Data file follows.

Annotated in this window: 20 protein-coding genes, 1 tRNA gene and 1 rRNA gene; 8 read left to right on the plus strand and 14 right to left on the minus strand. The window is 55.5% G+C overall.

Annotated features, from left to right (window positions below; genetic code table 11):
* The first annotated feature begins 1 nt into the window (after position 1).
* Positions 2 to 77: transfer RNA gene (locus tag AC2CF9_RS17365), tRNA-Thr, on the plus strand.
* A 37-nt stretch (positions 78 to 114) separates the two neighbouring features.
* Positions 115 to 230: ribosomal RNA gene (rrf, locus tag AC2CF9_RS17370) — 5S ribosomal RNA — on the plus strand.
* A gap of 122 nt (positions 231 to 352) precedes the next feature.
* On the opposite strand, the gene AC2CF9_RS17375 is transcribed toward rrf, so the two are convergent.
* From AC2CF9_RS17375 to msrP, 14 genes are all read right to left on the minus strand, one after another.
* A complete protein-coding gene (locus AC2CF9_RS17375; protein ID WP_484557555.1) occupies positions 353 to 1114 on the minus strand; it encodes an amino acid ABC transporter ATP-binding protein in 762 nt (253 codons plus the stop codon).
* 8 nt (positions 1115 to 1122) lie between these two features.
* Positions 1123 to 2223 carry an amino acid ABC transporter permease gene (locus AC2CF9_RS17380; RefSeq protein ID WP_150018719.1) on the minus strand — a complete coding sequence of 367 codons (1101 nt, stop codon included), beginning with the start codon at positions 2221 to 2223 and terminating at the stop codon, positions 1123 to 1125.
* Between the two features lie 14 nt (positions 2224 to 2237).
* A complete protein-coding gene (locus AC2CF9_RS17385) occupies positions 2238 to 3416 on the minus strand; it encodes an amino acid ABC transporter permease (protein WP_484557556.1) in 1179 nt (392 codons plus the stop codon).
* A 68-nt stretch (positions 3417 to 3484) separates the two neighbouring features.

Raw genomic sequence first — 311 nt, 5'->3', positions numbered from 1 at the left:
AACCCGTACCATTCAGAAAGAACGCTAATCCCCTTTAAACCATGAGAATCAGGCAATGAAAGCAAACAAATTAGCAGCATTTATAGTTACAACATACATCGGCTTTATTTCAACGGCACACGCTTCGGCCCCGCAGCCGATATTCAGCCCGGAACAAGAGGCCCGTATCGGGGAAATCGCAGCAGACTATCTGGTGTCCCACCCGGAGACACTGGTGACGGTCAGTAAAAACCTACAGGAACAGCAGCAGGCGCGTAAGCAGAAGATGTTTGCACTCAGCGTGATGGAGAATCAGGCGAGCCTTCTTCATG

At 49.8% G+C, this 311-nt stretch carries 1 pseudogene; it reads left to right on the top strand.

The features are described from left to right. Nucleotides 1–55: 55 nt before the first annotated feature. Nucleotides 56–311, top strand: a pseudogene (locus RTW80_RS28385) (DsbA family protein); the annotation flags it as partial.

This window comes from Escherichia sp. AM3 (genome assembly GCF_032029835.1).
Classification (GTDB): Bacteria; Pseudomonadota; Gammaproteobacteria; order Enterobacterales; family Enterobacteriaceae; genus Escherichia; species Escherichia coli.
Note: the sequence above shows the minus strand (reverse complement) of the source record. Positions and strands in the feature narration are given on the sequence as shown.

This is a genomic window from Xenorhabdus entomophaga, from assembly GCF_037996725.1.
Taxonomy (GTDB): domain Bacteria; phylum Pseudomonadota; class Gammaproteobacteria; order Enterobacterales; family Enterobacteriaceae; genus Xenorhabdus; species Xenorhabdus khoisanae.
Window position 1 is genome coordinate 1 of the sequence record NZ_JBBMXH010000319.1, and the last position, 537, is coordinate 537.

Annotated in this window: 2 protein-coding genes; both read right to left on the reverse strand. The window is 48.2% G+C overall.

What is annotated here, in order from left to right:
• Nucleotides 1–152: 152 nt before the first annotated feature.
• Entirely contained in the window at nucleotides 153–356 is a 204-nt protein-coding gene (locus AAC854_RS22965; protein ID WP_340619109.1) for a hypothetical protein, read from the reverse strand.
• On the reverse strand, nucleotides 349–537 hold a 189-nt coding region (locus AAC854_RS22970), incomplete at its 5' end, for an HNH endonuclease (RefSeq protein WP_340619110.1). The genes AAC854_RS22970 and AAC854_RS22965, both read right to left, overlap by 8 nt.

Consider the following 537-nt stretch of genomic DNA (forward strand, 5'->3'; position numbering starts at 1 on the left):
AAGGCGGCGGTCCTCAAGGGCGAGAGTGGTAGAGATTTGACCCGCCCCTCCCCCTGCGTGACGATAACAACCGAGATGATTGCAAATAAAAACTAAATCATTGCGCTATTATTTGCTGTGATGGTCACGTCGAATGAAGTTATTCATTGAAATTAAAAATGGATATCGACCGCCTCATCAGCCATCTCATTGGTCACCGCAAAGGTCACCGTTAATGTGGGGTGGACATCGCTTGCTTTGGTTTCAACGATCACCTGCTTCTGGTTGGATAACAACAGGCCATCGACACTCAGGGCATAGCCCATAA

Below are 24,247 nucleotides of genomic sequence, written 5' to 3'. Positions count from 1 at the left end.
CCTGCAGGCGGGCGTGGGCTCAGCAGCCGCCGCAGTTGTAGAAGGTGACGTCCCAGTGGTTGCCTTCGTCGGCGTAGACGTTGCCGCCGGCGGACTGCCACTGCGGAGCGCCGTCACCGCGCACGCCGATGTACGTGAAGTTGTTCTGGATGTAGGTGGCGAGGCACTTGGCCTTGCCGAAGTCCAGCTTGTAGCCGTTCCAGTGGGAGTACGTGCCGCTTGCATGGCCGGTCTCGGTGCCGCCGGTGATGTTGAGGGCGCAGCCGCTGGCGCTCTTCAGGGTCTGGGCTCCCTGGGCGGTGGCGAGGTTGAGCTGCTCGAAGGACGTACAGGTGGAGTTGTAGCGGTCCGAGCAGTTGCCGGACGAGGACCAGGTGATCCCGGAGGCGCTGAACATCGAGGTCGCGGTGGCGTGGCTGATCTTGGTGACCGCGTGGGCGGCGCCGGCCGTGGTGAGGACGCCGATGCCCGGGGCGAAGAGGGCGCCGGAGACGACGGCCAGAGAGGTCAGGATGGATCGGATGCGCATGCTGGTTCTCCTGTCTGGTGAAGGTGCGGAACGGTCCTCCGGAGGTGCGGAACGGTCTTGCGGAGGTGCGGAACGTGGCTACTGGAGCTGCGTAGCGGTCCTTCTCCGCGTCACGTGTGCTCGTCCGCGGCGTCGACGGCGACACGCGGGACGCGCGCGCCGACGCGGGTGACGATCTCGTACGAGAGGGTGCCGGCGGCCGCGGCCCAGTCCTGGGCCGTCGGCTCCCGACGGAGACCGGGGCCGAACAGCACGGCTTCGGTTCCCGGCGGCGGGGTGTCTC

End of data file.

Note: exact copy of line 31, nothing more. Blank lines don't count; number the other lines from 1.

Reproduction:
Consider the following 537-nt stretch of genomic DNA (forward strand, 5'->3'; position numbering starts at 1 on the left):